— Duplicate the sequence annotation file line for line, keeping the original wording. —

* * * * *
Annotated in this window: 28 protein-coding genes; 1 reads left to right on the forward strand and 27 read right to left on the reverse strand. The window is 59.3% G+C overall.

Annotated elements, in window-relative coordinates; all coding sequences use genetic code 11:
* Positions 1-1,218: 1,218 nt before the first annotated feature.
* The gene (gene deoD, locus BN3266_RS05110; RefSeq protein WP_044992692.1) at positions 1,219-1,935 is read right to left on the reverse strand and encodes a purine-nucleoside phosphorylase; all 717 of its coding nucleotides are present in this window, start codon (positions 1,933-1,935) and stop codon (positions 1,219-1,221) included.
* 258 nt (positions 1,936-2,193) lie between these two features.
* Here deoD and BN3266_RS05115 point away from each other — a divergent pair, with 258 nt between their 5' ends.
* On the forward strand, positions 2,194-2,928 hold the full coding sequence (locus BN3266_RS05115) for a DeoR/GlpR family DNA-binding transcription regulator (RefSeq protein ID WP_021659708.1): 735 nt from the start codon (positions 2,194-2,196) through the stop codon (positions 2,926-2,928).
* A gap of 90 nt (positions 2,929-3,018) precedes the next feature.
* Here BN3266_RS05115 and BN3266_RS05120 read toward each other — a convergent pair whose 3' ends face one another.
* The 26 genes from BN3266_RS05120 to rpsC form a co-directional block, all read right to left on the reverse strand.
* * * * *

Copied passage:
Annotated in this window: 28 protein-coding genes; 1 reads left to right on the forward strand and 27 read right to left on the reverse strand. The window is 59.3% G+C overall.

Annotated elements, in window-relative coordinates; all coding sequences use genetic code 11:
* Positions 1-1,218: 1,218 nt before the first annotated feature.
* The gene (gene deoD, locus BN3266_RS05110; RefSeq protein WP_044992692.1) at positions 1,219-1,935 is read right to left on the reverse strand and encodes a purine-nucleoside phosphorylase; all 717 of its coding nucleotides are present in this window, start codon (positions 1,933-1,935) and stop codon (positions 1,219-1,221) included.
* 258 nt (positions 1,936-2,193) lie between these two features.
* Here deoD and BN3266_RS05115 point away from each other — a divergent pair, with 258 nt between their 5' ends.
* On the forward strand, positions 2,194-2,928 hold the full coding sequence (locus BN3266_RS05115) for a DeoR/GlpR family DNA-binding transcription regulator (RefSeq protein ID WP_021659708.1): 735 nt from the start codon (positions 2,194-2,196) through the stop codon (positions 2,926-2,928).
* A gap of 90 nt (positions 2,929-3,018) precedes the next feature.
* Here BN3266_RS05115 and BN3266_RS05120 read toward each other — a convergent pair whose 3' ends face one another.
* The 26 genes from BN3266_RS05120 to rpsC form a co-directional block, all read right to left on the reverse strand.